The ancient industry of glass blowing in Venice is threatened by a grim economy, changing taste, and cheaper alternatives. A recent article from The Economist concentrates on the famous island of Murano and the challenges facing the centuries-old tradition. One glass-blowing studio in Murano has found success by working with fine artists to produce rare pieces that collectors buy for hundreds of thousands of Euros. Working with these artists not only brings profit but “encourages studios to discover new techniques.” This has included researching archives to see how glassmakers achieved certain effects in past centuries. Interestingly, it is Murano island’s tradition of innovation and quality that has helped it survive. As The Economist puts it, “it could be that Murano’s future lies in its history.”
In northern Nevada, an important step is being taken to dig into the past to stimulate the current challenging economy. The Comstock Lode area has a history of mining gold and silver, and this industry led Virginia City to become a boom town in the 1860s with a large population and where speed and innovation were key. The city declined and today has less than 1,000 residents. Its unique history and contribution the American economy has been obfuscated by the inaccurate memories created by the popular ‘Bonanza’ TV series.
These historical inaccuracies are being addressed through an initiative created by Comstock Mining Inc. This company has just created a Foundation for History and Culture, headed by historian Ron James. The Foundation is a non-profit corporation to encourage the preservation and promotion of historic and cultural resources within the Comstock Historic District. The District was granted National Historic Landmark Status in 1961 and is one of the largest, most significant historical landmarks in the country. The Foundation aims to “preserve, promote, enhance and continue celebrating this national treasure.”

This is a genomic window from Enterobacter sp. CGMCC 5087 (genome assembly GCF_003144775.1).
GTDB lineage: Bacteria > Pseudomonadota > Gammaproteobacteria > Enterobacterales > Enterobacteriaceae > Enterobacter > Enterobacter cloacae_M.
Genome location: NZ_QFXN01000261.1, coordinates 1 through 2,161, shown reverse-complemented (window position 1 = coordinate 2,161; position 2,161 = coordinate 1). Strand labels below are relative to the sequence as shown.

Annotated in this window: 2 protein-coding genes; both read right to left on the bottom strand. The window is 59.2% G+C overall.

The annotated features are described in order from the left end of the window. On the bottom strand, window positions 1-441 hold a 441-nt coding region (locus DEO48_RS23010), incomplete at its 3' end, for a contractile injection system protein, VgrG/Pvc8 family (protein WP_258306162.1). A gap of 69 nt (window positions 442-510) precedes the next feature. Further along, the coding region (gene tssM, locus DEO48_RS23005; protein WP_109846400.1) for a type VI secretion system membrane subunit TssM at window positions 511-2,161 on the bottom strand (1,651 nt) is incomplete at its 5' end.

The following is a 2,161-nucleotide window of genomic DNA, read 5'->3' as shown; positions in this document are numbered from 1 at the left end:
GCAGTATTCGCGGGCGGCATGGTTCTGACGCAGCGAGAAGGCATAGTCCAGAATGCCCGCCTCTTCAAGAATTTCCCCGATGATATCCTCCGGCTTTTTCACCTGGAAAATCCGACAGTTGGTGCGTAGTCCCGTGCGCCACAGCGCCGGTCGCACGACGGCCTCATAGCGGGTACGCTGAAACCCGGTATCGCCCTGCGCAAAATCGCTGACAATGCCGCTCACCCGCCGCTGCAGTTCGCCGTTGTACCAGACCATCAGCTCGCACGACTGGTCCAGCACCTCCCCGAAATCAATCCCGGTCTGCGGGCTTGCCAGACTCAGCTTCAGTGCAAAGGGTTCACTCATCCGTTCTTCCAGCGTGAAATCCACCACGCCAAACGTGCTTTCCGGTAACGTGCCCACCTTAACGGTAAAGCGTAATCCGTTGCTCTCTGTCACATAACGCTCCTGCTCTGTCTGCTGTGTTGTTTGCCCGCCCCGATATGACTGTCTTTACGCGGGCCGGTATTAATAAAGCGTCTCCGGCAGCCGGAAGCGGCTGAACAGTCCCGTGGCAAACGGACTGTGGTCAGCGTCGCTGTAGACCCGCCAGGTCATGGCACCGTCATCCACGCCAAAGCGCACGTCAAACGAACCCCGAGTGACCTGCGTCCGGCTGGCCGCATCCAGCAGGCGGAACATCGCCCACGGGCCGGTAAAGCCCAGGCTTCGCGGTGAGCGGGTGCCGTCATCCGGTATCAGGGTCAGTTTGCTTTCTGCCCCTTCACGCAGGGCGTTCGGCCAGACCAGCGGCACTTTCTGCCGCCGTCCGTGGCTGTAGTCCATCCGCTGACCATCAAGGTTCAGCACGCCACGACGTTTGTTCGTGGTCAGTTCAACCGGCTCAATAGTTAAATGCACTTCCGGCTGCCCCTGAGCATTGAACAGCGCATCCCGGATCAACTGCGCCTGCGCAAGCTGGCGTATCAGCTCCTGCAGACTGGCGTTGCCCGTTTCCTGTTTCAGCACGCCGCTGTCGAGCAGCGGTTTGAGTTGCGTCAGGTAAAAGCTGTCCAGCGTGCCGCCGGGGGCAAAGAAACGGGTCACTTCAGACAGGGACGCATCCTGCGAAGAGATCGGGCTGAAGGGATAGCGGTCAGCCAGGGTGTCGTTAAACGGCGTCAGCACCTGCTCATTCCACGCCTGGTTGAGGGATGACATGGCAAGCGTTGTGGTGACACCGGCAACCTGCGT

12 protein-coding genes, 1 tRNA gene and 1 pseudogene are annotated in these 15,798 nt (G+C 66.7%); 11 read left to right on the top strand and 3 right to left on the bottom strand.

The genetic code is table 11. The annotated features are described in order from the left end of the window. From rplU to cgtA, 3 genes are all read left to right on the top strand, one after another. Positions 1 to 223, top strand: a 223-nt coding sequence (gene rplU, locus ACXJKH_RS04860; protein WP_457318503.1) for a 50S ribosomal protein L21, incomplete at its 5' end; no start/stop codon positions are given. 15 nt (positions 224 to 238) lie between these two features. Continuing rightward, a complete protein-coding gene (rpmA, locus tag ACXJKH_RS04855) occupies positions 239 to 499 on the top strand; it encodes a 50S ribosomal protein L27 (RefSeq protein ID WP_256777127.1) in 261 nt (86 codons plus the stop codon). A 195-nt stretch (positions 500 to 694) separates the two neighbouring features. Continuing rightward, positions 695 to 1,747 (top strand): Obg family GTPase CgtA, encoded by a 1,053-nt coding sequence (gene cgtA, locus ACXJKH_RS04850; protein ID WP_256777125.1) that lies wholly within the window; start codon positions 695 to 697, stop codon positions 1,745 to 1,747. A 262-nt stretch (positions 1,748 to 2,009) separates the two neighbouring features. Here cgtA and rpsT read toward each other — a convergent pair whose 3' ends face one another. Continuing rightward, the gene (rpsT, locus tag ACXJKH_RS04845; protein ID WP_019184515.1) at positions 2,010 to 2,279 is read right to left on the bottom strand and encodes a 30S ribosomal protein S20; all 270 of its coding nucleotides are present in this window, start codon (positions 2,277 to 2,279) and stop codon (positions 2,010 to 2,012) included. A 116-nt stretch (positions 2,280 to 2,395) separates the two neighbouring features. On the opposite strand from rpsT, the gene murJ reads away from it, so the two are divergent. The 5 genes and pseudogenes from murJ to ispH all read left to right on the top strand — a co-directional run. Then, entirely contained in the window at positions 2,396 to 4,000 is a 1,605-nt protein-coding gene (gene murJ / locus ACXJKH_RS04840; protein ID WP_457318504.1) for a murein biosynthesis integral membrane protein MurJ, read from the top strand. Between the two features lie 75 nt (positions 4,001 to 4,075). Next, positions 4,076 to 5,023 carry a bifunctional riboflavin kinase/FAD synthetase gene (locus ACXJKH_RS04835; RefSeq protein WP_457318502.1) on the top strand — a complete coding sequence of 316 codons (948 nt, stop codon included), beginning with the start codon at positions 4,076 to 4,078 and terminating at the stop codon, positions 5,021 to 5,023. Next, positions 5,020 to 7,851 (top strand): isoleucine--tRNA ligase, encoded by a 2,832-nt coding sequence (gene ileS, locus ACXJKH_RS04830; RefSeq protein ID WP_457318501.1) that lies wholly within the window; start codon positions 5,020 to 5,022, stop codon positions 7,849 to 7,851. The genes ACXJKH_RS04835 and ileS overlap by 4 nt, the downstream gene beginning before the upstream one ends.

Having overcome a labyrinth of challenges, both economic and regulatory, Comstock Mining went into production in 2012, bringing back the mining of gold and related jobs to an economically depressed area. It is one of the very few junior mines to have successfully shifted from prospecting to production. It is an example of a historical industry bringing renewed life to a contemporary economy. True to the Comstock ‘tradtion of innovation’, Comstock mining applies an innovative management methodology, The Decalogue, to its strategy. Intelligent Management is proud to have contributed to the transition from Junior Mine to mining and to the creation of the new Foundation. As a systems thinking company, Comstock Mining sees that caring for its historical environment is an intrinsic part of its economic activity, not added-on philanthropy. It has already carried out several renovation projects in the area. Plans are also being made to expand to new economic activities that are in keeping with the authentic history of the Comstock area, in this way leveraging the past to create new opportunities for the future.
Just like the Murano glass-blowers, the Comstock area’s future may be reaped from its past and the tradition of innovation. Moreover, archaeology is a central part of the historian’s activity. In its heyday, Virgina City imported luxury furnishings and decorative art from Europe. So who knows, some future dig in Virgina City may well unearth a piece of Murano glass.